Residents with Alzheimer's might forget poor care but the emotional damage is lasting, study shows

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A nursing home resident with Alzheimer's might forget receiving poor or negligent care, but the bad feelings created by ill treatment still could persist, University of Iowa researchers say.

Investigators showed sad and happy films to 17 Alzheimer's patients and 17 people with healthy cognition, then assessed their memories of the movies and their emotional states. Those with Alzheimer's quickly struggled to recall details of the films, or even that they had just seen a film. However, the feelings of sadness or happiness created by the movies lasted for up to half an hour.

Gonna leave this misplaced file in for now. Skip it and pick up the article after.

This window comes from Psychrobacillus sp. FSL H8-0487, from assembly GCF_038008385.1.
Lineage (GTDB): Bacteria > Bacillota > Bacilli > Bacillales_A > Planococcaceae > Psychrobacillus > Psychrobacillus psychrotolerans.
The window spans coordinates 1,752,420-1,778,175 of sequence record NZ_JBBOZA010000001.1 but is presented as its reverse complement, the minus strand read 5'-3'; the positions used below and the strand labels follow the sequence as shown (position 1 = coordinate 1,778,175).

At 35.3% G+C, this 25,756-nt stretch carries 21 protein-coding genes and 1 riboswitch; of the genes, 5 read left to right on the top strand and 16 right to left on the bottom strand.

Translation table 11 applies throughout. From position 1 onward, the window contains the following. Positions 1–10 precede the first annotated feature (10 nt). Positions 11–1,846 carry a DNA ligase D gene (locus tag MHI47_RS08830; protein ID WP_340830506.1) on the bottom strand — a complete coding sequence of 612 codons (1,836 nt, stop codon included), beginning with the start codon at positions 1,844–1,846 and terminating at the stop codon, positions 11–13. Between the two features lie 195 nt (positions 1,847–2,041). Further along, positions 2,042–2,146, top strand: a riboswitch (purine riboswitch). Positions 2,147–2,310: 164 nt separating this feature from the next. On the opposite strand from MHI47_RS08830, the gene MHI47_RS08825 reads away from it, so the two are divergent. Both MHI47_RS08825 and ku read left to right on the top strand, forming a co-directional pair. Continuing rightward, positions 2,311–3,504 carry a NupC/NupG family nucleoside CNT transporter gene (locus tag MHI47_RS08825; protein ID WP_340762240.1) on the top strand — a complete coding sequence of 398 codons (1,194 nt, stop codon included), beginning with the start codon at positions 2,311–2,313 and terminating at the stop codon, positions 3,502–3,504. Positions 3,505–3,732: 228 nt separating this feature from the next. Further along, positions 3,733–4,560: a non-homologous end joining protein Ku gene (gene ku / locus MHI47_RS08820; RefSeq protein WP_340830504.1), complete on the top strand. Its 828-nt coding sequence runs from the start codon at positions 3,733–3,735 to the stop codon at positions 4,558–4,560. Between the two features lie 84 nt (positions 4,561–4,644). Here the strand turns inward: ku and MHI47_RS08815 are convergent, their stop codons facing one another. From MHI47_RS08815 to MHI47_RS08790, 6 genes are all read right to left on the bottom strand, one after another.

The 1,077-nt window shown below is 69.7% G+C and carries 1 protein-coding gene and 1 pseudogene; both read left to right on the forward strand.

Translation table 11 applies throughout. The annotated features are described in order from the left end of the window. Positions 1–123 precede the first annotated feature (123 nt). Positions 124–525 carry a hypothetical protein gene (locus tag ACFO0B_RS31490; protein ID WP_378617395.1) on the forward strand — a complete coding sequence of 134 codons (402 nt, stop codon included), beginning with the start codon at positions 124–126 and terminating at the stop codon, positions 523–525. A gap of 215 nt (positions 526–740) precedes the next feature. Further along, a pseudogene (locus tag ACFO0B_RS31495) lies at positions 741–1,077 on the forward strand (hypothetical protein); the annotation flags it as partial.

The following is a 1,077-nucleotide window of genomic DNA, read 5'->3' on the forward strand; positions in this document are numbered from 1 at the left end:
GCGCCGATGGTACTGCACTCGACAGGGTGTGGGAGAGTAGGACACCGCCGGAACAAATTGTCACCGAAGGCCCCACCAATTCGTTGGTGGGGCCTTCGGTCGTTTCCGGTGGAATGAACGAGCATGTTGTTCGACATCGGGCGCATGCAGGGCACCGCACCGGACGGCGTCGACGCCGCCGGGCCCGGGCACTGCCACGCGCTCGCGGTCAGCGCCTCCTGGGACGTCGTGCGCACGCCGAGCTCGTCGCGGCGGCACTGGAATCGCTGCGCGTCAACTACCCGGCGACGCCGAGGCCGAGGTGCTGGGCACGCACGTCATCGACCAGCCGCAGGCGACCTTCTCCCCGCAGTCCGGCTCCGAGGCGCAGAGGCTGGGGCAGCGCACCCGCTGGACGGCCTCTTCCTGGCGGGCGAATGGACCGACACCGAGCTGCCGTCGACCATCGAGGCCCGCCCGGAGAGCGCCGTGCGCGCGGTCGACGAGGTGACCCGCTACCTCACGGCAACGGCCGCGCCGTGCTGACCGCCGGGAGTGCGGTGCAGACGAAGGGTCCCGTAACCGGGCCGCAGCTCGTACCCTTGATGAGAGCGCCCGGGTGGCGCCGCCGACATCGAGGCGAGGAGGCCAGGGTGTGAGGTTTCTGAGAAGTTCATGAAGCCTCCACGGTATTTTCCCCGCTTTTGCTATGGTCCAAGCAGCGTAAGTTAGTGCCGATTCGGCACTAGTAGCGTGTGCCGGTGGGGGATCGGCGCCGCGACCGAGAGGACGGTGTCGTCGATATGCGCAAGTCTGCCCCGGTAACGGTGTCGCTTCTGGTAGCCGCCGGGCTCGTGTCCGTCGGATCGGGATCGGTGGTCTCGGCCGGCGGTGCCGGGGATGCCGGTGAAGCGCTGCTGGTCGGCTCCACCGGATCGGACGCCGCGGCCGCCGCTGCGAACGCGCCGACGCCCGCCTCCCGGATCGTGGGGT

“Quite strikingly, the less the patients remembered about the films, the longer their sadness lasted,” the university noted in a press release. “While sadness tended to last a little longer than happiness, both emotions far outlasted the memory of the films.”

The findings show that caregivers can have a powerful impact on residents' well-being by doing “simple” things, said lead author Edmarie Guzman-Velez, a doctoral student in clinical psychology. These things might include serving favorite foods, interacting socially or joking with patients.

Full findings appear in Cognitive and Behavioral Neurology.